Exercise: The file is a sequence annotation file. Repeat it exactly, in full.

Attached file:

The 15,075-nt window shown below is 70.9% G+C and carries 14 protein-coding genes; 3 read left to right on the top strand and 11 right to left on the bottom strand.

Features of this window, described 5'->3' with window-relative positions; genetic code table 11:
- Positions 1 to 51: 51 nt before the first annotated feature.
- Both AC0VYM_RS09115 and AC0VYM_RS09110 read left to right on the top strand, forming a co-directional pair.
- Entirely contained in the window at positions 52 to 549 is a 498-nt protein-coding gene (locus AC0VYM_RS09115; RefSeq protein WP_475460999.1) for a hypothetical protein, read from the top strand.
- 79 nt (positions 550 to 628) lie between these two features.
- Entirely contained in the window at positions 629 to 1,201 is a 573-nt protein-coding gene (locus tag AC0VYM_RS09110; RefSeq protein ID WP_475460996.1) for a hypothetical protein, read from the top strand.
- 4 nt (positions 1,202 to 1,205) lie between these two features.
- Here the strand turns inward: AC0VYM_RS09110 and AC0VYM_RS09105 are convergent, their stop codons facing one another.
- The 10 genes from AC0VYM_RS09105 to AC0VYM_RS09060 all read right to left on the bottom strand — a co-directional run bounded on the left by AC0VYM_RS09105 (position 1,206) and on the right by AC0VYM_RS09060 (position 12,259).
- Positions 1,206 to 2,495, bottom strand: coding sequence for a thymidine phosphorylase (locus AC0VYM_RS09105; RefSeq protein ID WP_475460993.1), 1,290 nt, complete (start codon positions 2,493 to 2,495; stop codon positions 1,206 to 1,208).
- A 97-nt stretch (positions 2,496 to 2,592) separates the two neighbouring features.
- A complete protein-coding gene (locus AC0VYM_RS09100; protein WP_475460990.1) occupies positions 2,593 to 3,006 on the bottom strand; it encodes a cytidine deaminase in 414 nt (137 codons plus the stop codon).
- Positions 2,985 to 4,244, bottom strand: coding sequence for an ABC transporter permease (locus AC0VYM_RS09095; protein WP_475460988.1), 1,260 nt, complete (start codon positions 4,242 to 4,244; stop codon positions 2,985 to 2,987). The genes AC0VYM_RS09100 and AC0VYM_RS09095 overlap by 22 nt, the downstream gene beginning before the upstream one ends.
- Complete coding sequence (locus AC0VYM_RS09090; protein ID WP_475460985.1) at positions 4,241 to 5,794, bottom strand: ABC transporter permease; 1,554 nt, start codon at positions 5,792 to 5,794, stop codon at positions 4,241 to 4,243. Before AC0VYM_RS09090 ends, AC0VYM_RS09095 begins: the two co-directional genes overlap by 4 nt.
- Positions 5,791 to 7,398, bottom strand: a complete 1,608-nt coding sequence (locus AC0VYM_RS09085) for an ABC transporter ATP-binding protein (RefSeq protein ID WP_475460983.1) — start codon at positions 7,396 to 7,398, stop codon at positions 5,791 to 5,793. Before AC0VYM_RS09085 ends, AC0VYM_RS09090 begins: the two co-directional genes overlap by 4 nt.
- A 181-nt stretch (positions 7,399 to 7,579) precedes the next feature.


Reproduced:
The 15,075-nt window shown below is 70.9% G+C and carries 14 protein-coding genes; 3 read left to right on the top strand and 11 right to left on the bottom strand.

Features of this window, described 5'->3' with window-relative positions; genetic code table 11:
- Positions 1 to 51: 51 nt before the first annotated feature.
- Both AC0VYM_RS09115 and AC0VYM_RS09110 read left to right on the top strand, forming a co-directional pair.
- Entirely contained in the window at positions 52 to 549 is a 498-nt protein-coding gene (locus AC0VYM_RS09115; RefSeq protein WP_475460999.1) for a hypothetical protein, read from the top strand.
- 79 nt (positions 550 to 628) lie between these two features.
- Entirely contained in the window at positions 629 to 1,201 is a 573-nt protein-coding gene (locus tag AC0VYM_RS09110; RefSeq protein ID WP_475460996.1) for a hypothetical protein, read from the top strand.
- 4 nt (positions 1,202 to 1,205) lie between these two features.
- Here the strand turns inward: AC0VYM_RS09110 and AC0VYM_RS09105 are convergent, their stop codons facing one another.
- The 10 genes from AC0VYM_RS09105 to AC0VYM_RS09060 all read right to left on the bottom strand — a co-directional run bounded on the left by AC0VYM_RS09105 (position 1,206) and on the right by AC0VYM_RS09060 (position 12,259).
- Positions 1,206 to 2,495, bottom strand: coding sequence for a thymidine phosphorylase (locus AC0VYM_RS09105; RefSeq protein ID WP_475460993.1), 1,290 nt, complete (start codon positions 2,493 to 2,495; stop codon positions 1,206 to 1,208).
- A 97-nt stretch (positions 2,496 to 2,592) separates the two neighbouring features.
- A complete protein-coding gene (locus AC0VYM_RS09100; protein WP_475460990.1) occupies positions 2,593 to 3,006 on the bottom strand; it encodes a cytidine deaminase in 414 nt (137 codons plus the stop codon).
- Positions 2,985 to 4,244, bottom strand: coding sequence for an ABC transporter permease (locus AC0VYM_RS09095; protein WP_475460988.1), 1,260 nt, complete (start codon positions 4,242 to 4,244; stop codon positions 2,985 to 2,987). The genes AC0VYM_RS09100 and AC0VYM_RS09095 overlap by 22 nt, the downstream gene beginning before the upstream one ends.
- Complete coding sequence (locus AC0VYM_RS09090; protein ID WP_475460985.1) at positions 4,241 to 5,794, bottom strand: ABC transporter permease; 1,554 nt, start codon at positions 5,792 to 5,794, stop codon at positions 4,241 to 4,243. Before AC0VYM_RS09090 ends, AC0VYM_RS09095 begins: the two co-directional genes overlap by 4 nt.
- Positions 5,791 to 7,398, bottom strand: a complete 1,608-nt coding sequence (locus AC0VYM_RS09085) for an ABC transporter ATP-binding protein (RefSeq protein ID WP_475460983.1) — start codon at positions 7,396 to 7,398, stop codon at positions 5,791 to 5,793. Before AC0VYM_RS09085 ends, AC0VYM_RS09090 begins: the two co-directional genes overlap by 4 nt.
- A 181-nt stretch (positions 7,399 to 7,579) precedes the next feature.